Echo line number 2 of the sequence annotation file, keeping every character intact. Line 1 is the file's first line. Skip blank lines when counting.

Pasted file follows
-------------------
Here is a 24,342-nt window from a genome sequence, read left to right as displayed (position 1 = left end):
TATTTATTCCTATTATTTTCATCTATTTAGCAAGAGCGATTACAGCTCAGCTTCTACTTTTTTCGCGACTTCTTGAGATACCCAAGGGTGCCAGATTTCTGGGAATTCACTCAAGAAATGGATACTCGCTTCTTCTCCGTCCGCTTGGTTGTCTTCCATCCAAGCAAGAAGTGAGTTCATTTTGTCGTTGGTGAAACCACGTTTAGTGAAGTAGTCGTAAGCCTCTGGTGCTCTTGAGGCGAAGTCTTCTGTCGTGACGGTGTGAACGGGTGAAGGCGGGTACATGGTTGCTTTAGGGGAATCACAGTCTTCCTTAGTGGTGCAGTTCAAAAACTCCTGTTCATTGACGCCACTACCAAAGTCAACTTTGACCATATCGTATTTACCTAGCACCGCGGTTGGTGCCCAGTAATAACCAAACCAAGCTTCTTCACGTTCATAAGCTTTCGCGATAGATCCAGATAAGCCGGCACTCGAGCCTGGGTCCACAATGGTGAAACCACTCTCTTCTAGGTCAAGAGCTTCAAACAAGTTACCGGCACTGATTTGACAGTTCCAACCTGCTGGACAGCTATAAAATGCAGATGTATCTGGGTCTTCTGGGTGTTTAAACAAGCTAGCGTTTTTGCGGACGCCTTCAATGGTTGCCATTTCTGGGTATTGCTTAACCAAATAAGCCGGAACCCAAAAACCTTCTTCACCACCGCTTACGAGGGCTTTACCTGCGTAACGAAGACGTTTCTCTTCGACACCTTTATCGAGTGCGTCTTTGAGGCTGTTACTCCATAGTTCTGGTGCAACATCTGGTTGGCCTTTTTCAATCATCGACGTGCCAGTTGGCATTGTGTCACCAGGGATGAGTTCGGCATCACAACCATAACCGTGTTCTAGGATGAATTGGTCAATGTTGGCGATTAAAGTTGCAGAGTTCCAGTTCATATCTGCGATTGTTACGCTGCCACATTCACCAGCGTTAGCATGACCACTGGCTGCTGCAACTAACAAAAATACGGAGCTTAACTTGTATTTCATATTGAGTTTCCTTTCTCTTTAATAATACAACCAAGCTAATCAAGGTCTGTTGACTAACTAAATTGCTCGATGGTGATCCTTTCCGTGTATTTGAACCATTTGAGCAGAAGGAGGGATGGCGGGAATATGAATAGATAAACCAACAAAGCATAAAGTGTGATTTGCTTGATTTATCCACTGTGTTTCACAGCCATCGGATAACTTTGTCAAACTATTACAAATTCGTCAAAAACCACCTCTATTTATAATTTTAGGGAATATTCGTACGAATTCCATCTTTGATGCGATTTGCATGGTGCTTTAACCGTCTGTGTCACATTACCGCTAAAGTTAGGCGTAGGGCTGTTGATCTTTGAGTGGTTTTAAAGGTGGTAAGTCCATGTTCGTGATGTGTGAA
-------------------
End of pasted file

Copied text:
TATTTATTCCTATTATTTTCATCTATTTAGCAAGAGCGATTACAGCTCAGCTTCTACTTTTTTCGCGACTTCTTGAGATACCCAAGGGTGCCAGATTTCTGGGAATTCACTCAAGAAATGGATACTCGCTTCTTCTCCGTCCGCTTGGTTGTCTTCCATCCAAGCAAGAAGTGAGTTCATTTTGTCGTTGGTGAAACCACGTTTAGTGAAGTAGTCGTAAGCCTCTGGTGCTCTTGAGGCGAAGTCTTCTGTCGTGACGGTGTGAACGGGTGAAGGCGGGTACATGGTTGCTTTAGGGGAATCACAGTCTTCCTTAGTGGTGCAGTTCAAAAACTCCTGTTCATTGACGCCACTACCAAAGTCAACTTTGACCATATCGTATTTACCTAGCACCGCGGTTGGTGCCCAGTAATAACCAAACCAAGCTTCTTCACGTTCATAAGCTTTCGCGATAGATCCAGATAAGCCGGCACTCGAGCCTGGGTCCACAATGGTGAAACCACTCTCTTCTAGGTCAAGAGCTTCAAACAAGTTACCGGCACTGATTTGACAGTTCCAACCTGCTGGACAGCTATAAAATGCAGATGTATCTGGGTCTTCTGGGTGTTTAAACAAGCTAGCGTTTTTGCGGACGCCTTCAATGGTTGCCATTTCTGGGTATTGCTTAACCAAATAAGCCGGAACCCAAAAACCTTCTTCACCACCGCTTACGAGGGCTTTACCTGCGTAACGAAGACGTTTCTCTTCGACACCTTTATCGAGTGCGTCTTTGAGGCTGTTACTCCATAGTTCTGGTGCAACATCTGGTTGGCCTTTTTCAATCATCGACGTGCCAGTTGGCATTGTGTCACCAGGGATGAGTTCGGCATCACAACCATAACCGTGTTCTAGGATGAATTGGTCAATGTTGGCGATTAAAGTTGCAGAGTTCCAGTTCATATCTGCGATTGTTACGCTGCCACATTCACCAGCGTTAGCATGACCACTGGCTGCTGCAACTAACAAAAATACGGAGCTTAACTTGTATTTCATATTGAGTTTCCTTTCTCTTTAATAATACAACCAAGCTAATCAAGGTCTGTTGACTAACTAAATTGCTCGATGGTGATCCTTTCCGTGTATTTGAACCATTTGAGCAGAAGGAGGGATGGCGGGAATATGAATAGATAAACCAACAAAGCATAAAGTGTGATTTGCTTGATTTATCCACTGTGTTTCACAGCCATCGGATAACTTTGTCAAACTATTACAAATTCGTCAAAAACCACCTCTATTTATAATTTTAGGGAATATTCGTACGAATTCCATCTTTGATGCGATTTGCATGGTGCTTTAACCGTCTGTGTCACATTACCGCTAAAGTTAGGCGTAGGGCTGTTGATCTTTGAGTGGTTTTAAAGGTGGTAAGTCCATGTTCGTGATGTGTGAA